The Waimarino district lies at the foot of the 2,797-metre volcano Mt Ruapehu. The region's main rivers – the Manganuioteao, the Mangawhero and the Whangaehu – all have their headwaters on the mountain's slopes.
Town on the Waimarino plain, 89 km north-east of Whanganui at the junction of State Highways 4 and 49. It was founded in 1892 on the Waimarino block, which the government bought in 1887. Until the main trunk railway reached Ohakune in 1907, Raetihi was reached via the Whanganui River and a dray road built from Pipiriki in 1893. A branch railway line was built to the town in 1917.
In March 1918, massive forest fires destroyed pasture, stock, sawmills and property, and caused three deaths. But sawmilling thrived until the 1930s – over 20 mills operated in the district in the mid-1920s.
Near the distinctive Rātana church is a marae of Ngāti Uenuku, a sub-tribe of Te Āti Haunui-a-Pāpārangi.
Pastoral farming and market gardening have been the mainstay of Raetihi’s economy since the 1930s, but have not stimulated growth. The dairy factory closed in 1966, the branch rail line in 1968, the council offices in 1989, and the hospital and bank in the 1990s. The population fell from 1,219 in 1976 to 1,002 in 2013.
Pat O’Connor, the world heavyweight wrestling champion from 1959 to 1961, was from Raetihi.
Raetihi was established in 1892 on the dray road from Pipiriki, the main route to the Waimarino district at the time. Ohakune, 11 km east, began life as a camp for workers building the main trunk railway. For that reason it grew faster, gaining a town council in 1908. Raetihi did not follow suit until 1913.
Town on the Waimarino plain, 100 km from Whanganui, on State Highway 49. A long-established pā, Maungarongo, is the home of Ngāti Rangi, a sub-tribe of Te Āti Haunui-a-Pāpārangi. Ohakune was founded in 1895 on the Waimarino block, which the government bought in 1887. Like Raetihi, it was reached via the Whanganui River and dray road from Pipiriki until the railway arrived in 1908 and made it a rival to the older settlement. By 1921 Ohakune’s population (1,535) was almost double that of Raetihi.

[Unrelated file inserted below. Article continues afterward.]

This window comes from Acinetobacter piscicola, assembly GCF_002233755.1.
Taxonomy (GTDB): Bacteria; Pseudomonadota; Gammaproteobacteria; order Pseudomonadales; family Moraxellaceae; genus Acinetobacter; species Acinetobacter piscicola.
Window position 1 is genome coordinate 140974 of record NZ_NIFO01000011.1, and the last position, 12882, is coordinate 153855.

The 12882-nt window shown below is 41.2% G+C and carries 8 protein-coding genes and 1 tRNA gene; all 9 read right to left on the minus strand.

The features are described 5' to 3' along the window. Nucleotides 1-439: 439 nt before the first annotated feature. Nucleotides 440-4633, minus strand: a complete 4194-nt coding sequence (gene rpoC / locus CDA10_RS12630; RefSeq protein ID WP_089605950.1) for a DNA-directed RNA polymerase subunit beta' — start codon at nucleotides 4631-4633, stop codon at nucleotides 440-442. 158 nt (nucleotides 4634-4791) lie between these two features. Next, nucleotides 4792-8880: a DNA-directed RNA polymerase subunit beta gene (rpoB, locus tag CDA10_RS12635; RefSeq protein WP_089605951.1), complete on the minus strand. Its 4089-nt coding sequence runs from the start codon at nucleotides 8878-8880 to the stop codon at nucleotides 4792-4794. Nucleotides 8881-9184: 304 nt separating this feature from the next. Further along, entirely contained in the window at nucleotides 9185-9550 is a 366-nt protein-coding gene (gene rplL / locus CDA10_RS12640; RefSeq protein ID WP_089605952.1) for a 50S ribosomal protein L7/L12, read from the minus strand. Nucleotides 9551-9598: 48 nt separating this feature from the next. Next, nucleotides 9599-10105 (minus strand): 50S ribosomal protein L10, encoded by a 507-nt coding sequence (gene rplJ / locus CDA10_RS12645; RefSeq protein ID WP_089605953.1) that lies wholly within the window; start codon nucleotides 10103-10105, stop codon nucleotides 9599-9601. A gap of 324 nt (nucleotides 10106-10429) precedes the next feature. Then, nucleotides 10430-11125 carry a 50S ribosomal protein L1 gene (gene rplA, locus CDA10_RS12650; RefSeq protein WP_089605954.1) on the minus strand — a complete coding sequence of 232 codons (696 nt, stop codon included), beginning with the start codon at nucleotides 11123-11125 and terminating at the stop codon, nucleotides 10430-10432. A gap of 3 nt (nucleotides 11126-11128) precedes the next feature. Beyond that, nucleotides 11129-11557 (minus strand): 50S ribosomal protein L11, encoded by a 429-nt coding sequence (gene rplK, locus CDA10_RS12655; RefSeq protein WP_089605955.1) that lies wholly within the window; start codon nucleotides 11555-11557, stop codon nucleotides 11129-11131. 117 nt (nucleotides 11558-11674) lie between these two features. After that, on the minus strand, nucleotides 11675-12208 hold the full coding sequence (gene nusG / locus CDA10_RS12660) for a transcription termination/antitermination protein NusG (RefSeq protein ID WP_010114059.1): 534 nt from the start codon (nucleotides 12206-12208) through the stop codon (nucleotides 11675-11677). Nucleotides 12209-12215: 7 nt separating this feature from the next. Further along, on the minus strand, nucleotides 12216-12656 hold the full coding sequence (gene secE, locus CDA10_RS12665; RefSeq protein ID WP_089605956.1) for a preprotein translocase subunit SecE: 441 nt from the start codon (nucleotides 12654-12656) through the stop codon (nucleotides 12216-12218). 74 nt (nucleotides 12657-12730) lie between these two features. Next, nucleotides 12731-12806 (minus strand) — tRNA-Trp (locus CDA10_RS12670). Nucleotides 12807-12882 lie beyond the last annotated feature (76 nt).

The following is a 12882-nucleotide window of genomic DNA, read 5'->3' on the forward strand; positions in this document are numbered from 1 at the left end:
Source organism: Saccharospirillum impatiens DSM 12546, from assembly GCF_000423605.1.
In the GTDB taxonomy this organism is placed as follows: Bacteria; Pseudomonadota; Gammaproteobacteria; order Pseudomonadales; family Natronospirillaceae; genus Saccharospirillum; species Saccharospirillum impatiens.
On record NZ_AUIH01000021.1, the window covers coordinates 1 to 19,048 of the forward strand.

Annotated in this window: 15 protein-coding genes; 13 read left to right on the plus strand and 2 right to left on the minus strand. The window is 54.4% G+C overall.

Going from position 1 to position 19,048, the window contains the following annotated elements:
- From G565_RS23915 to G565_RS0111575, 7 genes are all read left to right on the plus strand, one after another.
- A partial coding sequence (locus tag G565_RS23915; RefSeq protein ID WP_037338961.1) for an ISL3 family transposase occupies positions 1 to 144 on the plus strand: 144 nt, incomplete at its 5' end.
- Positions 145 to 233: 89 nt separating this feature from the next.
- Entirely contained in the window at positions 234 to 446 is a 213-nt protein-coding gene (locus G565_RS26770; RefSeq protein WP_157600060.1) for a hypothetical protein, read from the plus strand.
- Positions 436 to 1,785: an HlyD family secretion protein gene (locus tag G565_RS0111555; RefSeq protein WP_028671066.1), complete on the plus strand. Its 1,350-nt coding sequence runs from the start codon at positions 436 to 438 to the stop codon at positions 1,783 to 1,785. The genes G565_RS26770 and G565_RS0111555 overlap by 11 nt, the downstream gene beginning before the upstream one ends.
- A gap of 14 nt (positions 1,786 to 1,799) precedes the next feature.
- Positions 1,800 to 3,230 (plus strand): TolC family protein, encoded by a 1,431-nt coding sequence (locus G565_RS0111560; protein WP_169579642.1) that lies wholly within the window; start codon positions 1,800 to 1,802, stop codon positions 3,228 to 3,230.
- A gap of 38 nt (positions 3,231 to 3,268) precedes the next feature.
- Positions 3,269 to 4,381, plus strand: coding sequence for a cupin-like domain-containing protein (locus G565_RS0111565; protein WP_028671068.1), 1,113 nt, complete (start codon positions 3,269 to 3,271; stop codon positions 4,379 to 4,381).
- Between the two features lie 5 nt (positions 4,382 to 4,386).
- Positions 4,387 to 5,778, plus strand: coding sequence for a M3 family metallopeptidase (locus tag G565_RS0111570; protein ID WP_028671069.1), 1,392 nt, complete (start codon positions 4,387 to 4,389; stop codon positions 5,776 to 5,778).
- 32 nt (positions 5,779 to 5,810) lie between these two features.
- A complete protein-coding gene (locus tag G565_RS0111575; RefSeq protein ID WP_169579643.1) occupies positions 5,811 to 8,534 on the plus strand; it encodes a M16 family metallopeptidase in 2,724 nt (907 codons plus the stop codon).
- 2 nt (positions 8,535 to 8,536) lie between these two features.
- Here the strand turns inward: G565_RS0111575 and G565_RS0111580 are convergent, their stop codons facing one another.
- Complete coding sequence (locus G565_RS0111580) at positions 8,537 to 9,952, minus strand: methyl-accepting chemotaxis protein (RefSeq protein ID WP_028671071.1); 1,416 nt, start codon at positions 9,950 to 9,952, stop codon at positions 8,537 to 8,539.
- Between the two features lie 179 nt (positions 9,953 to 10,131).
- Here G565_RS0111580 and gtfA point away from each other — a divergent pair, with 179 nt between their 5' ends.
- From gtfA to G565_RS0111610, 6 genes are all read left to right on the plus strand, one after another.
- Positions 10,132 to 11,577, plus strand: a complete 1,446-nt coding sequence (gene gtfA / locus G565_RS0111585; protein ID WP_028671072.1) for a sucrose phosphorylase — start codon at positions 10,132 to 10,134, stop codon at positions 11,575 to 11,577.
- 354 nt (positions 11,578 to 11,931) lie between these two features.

Ohakune developed both on its original site and by the railway. Much of the district’s wealth comes from market gardening, started in 1925 by several Chinese families on the fertile volcanic soils. Ohakune is often called the ‘carrot capital’, and a model of a giant carrot stands at the town’s entrance.
Market gardening coexists with pastoral farming, and with exotic timber milling at Karioi and Tangiwai. The Tūroa skifield on the slopes of Mt Ruapehu was opened in 1979, and other kinds of outdoor recreation are also popular.
The town’s resident population of 1,399 in 1976 fell to 987 by 2013, but is boosted by many hundreds during the ski season.
Settlement 5 km east of Ohakune, once a sawmilling centre, but now a reserve of native forest, including the Rotokura Ecological Area, where native bush surrounds two small lakes. Rangataua Forest is a sacred place of Ngāti Rangi.
Farming and forestry locality, 13 km east of Ohakune. The region’s first exotic forest was planted here in 1927, and trees have been harvested since the late 1960s. In the 2010s a pulp mill operated at Karioi and a sawmill at Tangiwai, both owned by Indonesian firm WPI International.
The Whangaehu emerges from the Whangaehu Glacier on the east flank of Mt Ruapehu and flows eastwards across the Rangipō Desert, then south-west for some 137 km to the Tasman Sea south-east of Whanganui. Water from its tributaries is delivered via the 8.4-km Wahianoa aqueduct to Lake Moawhango, and then to the Tongariro power scheme.
In 1953, a lahar (volcanic mud flow) from Ruapehu’s crater lake surged down the Whangaehu and destroyed the rail bridge at Tangiwai. The overnight train plunged into the river, causing 151 deaths. In February 2004 the river rose 11 metres in places, wreaking havoc in its lower reaches.
Township, and since 1940 an army base, at the junction of State Highways 1 and 49, 29 km north-west of Taihape at the south end of the Desert Road. A stopping point for many travellers, the National Army Museum is a major attraction. The 2013 population of 741 is mostly army-related. The population dropped by 639 between the 2006 and 2013 censuses because the New Zealand Defence Force cut permanent staff numbers.
Locality 8 km south of Waiōuru on State Highway 1. A naval radio station opened there in 1942 and was commissioned as HMNZS Irirangi in 1951, but it was decommissioned in 1993. The communications equipment is now operated remotely from Auckland.